Thursday, March 04, 2021


At the Grocery Store

Aristophanes, fragment 581, lines 1-10 (tr. S. Douglas Olson):
(A.) In mid-winter you'll see cucumbers, grapes, fruit of all kinds,
garlands of violets— (B.) Also a blinding duststorm, I expect!
(A.) The same man will be selling thrushes, pears, honey-comb, olives,
beestings, after-birth pudding, swallow-figs, cicadas, still-born kids;
and you'd see harvest-baskets pouring out a mix of figs and myrtle-berries as thick as snow.
(B.) So they're going to sow gourds along with their turnips,
with the result that no one knows what time of year it is any more?
(A.) Isn't this the best possible situation—
if a person can buy whatever he wants anytime of year?
(B.) No—it's the greatest disaster possible!
Because otherwise they wouldn't desire things or spend their money.

(A.) ὄψει δὲ χειμῶνος μέσου σικυούς, βότρυς, ὀπώραν,
στεφάνους ἴων <(Β.) οἶμαι δὲ καὶ> κονιορτὸν ἐκτυφλοῦντα.
(Α.) αὑτὸς δ᾿ ἀνὴρ πλωλεῖ κίχλας, ἀπίους, σχαδόνας, ἐλάας,
πυόν, χόρια, χελιδόνας, τέττιγας, ἐμβρύεια.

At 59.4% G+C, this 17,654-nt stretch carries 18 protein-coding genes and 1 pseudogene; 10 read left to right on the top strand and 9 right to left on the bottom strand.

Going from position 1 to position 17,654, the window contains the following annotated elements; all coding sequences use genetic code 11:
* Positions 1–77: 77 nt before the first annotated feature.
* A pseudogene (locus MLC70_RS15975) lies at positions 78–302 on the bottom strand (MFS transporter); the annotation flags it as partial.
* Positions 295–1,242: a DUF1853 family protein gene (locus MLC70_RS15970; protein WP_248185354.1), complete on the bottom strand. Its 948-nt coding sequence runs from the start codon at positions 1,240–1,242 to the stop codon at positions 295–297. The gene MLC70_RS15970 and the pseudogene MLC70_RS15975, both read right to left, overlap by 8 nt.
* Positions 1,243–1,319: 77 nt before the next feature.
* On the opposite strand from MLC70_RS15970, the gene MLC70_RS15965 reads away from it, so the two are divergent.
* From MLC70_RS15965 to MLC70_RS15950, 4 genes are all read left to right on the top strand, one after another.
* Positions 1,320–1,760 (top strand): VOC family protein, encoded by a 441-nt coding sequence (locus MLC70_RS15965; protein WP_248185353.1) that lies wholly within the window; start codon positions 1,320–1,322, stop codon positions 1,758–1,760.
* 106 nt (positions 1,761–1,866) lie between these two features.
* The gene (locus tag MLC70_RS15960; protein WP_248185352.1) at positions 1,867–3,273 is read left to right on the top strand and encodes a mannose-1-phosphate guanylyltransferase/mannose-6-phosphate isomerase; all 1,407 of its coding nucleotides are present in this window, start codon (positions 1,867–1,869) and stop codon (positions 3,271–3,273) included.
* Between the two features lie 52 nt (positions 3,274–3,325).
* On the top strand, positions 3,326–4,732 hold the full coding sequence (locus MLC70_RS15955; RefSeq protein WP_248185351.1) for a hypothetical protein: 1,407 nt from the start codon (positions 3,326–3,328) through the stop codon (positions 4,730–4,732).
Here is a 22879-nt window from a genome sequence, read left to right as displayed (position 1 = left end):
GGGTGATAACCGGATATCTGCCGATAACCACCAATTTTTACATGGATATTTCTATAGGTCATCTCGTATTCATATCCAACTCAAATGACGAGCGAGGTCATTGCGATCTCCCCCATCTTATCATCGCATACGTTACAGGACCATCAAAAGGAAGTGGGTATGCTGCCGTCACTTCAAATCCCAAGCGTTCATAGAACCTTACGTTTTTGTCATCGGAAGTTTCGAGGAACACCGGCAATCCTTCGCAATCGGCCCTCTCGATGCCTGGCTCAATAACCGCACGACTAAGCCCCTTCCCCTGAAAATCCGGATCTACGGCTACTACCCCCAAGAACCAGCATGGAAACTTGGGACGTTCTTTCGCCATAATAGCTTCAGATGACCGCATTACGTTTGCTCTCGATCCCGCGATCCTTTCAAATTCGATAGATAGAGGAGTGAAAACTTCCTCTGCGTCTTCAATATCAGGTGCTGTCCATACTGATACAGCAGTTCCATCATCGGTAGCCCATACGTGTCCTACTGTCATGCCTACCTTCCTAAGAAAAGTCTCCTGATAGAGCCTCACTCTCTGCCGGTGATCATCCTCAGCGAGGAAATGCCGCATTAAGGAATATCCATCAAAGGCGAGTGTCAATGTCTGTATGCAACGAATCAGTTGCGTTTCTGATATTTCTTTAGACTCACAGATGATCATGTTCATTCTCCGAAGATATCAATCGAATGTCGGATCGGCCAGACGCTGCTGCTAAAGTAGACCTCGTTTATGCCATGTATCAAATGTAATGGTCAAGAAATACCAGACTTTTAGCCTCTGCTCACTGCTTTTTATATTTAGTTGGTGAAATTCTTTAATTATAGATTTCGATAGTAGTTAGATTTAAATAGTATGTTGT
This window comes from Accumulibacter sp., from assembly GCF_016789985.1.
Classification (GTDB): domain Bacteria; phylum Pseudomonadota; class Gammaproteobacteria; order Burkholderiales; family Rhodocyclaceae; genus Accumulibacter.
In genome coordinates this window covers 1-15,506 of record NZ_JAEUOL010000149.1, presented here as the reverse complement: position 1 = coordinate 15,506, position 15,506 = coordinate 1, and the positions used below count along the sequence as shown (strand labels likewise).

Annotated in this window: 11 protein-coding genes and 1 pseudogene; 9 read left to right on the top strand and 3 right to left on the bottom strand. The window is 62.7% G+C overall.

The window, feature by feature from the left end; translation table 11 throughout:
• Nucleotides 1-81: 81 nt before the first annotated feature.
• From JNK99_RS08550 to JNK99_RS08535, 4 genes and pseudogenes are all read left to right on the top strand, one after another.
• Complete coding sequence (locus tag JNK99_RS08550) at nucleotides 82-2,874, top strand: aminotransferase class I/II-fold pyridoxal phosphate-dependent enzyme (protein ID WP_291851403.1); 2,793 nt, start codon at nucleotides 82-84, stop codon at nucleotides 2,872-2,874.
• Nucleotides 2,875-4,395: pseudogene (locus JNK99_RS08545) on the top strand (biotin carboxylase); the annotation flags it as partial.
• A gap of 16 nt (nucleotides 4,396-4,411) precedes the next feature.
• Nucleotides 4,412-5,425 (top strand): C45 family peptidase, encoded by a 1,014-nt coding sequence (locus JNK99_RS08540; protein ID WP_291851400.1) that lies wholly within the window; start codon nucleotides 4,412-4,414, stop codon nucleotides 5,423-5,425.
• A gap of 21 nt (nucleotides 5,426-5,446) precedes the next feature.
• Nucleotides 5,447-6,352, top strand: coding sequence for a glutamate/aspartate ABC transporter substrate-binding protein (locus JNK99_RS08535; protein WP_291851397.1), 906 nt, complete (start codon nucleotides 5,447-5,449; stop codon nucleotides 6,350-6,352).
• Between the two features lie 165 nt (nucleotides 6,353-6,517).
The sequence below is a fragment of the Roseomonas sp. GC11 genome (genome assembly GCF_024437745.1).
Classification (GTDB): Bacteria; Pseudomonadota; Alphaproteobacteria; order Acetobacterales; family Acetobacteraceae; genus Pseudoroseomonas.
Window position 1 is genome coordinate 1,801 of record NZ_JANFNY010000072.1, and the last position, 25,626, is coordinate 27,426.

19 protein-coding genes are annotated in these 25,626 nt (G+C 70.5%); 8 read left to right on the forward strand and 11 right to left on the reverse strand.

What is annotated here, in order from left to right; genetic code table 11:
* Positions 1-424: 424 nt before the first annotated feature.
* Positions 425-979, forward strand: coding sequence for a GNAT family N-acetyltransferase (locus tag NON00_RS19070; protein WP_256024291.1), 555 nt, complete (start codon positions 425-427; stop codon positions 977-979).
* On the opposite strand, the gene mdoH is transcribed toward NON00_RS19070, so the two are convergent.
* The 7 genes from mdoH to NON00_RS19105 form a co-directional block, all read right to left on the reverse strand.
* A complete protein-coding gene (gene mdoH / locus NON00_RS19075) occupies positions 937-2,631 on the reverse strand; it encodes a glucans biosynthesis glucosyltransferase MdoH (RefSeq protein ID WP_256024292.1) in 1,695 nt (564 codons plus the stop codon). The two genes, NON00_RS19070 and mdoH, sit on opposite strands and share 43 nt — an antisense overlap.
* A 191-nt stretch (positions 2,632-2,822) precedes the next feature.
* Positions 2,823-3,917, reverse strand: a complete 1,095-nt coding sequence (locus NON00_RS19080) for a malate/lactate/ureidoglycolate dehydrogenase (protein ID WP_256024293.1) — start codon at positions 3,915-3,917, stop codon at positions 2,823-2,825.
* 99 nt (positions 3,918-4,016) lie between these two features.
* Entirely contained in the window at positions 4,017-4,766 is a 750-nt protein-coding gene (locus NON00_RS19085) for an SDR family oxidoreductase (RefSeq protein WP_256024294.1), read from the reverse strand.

ὑρίσους δ᾿ ἴδοις ἂν νειφομένους σύκων ὁμοῦ τε μύρτων.        5
(Β.) ἔπειτα κολοκύντας ὁμοῦ ταῖς γογγυλίσιν ἀροῦσιν,
ὥστ᾿ οὐκέτ᾿ οὐδεὶς οἶδ᾿ ὁπηνίκ᾿ ἐστι τοὐνιαυτοῦ;
(Α.) <ἆρ᾿ οὐ> μέγιστον ἀγαθόν, εἴπερ ἔστι δι᾿ ἐνιαυτοῦ
του τις ἐπιθυμεῖ λαβεῖν; (Β.) κακὸν μὲν οὖν μέγιστον·
εἰ μὴ γὰρ ἦν, οὐκ ἂν ἐπεθύμουν οὐδ᾿ ἂν ἐδαπανῶντο.        10
R. Kassel and C. Austin, Poetae Comici Graeci, Vol. III 2: Aristophanes, Testimonia et Fragmenta (Berlin: Walter de Gruyter, 1984), pp. 298-299:

See the commentary in S. Douglas Olson, Broken Laughter. Select Fragments of Greek Comedy. Edited with Introduction, Commentary, and Translation (Oxford: Oxford University Press, 2007), pp. 105-107.

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